Yo-yo

Before everything started, we waited in the lobby of the BSU Student Union.  After about ten minutes, one of our students from last year, who is now a student at BSU, walked by on her way to class.  It was perfect, divine, better than any planning I could conjure.  We high-fived her as she went to class.  It was such a high note, we could have left right then and there.  But we didn’t.

We were all supposed to wear red so we could stand out among the other people at a job and career event at Boise State.  It kind of worked, not everyone wore something red.  From a teacher’s perspective, today was great.  Students participated in mock interviews and received positive feedback from employers, from people they never met.  That’s huge when you are an English Learner.  They walked around and talked to vendors, asking them questions about their organization and questions like, “What keys of employability or traits do you look for in an employee?”  I gave them an assignment, they had tasks, they hated me for it at first.

“Can’t we just do everything without writing anything down?” one kid asked.

“No.”

“And we have to interview?”

“Yes.”

“But I haven’t practiced.”

“You are today,” I said, giving not an inch.

And then later, I peeked into the mock interview room.  There they were, one from China, one from Libya, two from Congo, one from Iraq with a hijab – sitting up, leaning forward, making eye contact, shaking hands when finished.  And then, they were very eager to show someone, anyone, the positive interview feedback.

At the vendor tables, they talked a lot.  Not so much at first because this was a new experience but probably not their last job fair.  Free swag galore – pens, pencils, highlighters, sunglasses, candy, candy and candy.  Girls got their hair did at the beauty college vendor, boys shocked each other with electricity at the STEM table and everybody just had to have the cool, black sunglasses Wells Fargo was giving away.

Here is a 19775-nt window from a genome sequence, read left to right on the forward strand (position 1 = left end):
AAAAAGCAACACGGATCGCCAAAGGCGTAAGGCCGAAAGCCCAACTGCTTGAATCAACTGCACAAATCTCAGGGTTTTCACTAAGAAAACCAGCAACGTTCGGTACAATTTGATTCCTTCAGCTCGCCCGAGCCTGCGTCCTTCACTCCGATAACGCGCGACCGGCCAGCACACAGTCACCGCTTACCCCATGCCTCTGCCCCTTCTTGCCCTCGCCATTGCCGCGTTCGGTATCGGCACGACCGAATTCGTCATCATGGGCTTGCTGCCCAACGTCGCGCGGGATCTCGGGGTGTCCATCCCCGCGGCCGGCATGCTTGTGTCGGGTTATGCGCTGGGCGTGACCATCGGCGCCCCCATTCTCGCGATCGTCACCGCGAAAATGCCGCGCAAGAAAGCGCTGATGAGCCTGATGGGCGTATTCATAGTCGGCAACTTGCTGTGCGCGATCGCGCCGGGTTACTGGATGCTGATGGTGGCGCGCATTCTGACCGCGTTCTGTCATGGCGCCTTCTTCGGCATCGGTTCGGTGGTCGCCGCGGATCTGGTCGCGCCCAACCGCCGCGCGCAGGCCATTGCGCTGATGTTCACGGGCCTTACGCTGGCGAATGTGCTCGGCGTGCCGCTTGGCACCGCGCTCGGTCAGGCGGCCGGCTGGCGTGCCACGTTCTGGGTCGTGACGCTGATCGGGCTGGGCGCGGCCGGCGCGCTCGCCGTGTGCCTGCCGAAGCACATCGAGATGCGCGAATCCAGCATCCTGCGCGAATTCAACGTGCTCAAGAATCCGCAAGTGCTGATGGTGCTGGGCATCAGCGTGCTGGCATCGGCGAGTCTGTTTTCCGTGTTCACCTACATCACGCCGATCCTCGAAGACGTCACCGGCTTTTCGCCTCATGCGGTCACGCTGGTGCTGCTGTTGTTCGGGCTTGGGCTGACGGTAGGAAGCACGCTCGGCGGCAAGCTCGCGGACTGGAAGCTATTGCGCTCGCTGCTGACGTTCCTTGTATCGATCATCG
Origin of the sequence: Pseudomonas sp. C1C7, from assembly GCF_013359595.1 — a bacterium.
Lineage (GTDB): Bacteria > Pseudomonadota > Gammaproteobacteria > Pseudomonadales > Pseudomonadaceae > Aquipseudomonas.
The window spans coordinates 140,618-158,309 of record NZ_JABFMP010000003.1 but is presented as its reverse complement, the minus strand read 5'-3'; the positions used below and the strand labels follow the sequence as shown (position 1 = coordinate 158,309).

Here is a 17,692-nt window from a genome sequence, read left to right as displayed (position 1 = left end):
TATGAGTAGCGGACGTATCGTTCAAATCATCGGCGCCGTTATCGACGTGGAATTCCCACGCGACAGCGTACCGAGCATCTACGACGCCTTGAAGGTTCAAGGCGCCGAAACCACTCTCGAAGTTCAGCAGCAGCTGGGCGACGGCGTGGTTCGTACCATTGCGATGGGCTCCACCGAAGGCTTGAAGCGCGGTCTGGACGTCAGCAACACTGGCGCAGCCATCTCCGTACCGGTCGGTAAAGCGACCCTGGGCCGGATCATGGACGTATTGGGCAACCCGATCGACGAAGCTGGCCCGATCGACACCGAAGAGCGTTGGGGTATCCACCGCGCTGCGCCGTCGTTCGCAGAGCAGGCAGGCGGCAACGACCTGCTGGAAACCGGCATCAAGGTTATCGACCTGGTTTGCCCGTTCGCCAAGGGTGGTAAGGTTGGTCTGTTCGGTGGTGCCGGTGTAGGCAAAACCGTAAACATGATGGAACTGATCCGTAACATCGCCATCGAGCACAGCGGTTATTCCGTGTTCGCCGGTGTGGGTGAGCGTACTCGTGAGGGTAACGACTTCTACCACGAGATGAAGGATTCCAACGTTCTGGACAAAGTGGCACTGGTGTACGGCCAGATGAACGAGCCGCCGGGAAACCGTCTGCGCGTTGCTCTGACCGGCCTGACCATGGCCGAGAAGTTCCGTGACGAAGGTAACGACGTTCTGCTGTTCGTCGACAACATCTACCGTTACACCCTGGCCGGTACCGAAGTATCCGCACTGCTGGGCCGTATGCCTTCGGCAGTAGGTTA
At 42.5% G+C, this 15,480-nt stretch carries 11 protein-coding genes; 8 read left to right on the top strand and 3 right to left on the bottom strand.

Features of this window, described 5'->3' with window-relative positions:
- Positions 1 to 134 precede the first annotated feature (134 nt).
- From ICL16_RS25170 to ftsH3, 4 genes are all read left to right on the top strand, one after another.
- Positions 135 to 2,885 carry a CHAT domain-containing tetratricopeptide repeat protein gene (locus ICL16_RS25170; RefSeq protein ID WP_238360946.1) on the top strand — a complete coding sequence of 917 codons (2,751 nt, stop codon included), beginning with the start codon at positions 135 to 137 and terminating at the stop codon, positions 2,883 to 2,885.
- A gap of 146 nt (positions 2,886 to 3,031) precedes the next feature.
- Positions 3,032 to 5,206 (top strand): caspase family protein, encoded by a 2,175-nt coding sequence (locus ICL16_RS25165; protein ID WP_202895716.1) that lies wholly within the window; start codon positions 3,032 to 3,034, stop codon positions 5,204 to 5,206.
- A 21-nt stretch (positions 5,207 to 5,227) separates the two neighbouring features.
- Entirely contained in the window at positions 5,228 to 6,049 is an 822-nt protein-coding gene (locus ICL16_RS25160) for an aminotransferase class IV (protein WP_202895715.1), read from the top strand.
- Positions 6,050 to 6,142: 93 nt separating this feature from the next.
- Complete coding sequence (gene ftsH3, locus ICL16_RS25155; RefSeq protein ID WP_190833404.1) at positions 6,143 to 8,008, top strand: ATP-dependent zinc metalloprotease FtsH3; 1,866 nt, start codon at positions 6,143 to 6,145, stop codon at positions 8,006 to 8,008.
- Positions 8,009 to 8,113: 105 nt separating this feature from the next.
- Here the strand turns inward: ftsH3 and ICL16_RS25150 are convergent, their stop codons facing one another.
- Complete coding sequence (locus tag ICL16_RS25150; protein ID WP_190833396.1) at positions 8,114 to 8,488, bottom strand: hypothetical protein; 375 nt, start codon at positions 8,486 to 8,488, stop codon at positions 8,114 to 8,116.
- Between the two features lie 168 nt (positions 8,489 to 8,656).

At 12:30 p.m., we were finished and the bus was not showing up for another hour and a half.  The last thing you want teenagers doing is just waiting around, mischief might ensue.  Fortunately, we were in a building with a bowling alley, pool tables and big screens showing a soccer game.  Kids bowled for the first time ever, others wore their sunglasses as they looked down a long cue stick, pulling it back and forth like a piston, measuring how to hit the cue ball just right to send a solid or striped into a side or corner pocket.

Kids being kids.  Kids who work hard, laughing and playing, no stress.  They interviewed, handled their business and then they played.  It was a good day.  

*

Tomorrow I will proctor a standardized test, probably not designed with English Learners in mind.  I will have to watch frustration flood their faces from the front of the room as English defeats them.  I cannot help them.  I cannot explain anything.  It is cruel.  All I have is the teacher’s fall back dictum of, “Try your best” or “Don’t worry, it doesn’t affect your grade.”  Who knows what I will say.  But hey, at least they have four hours to finish the test.

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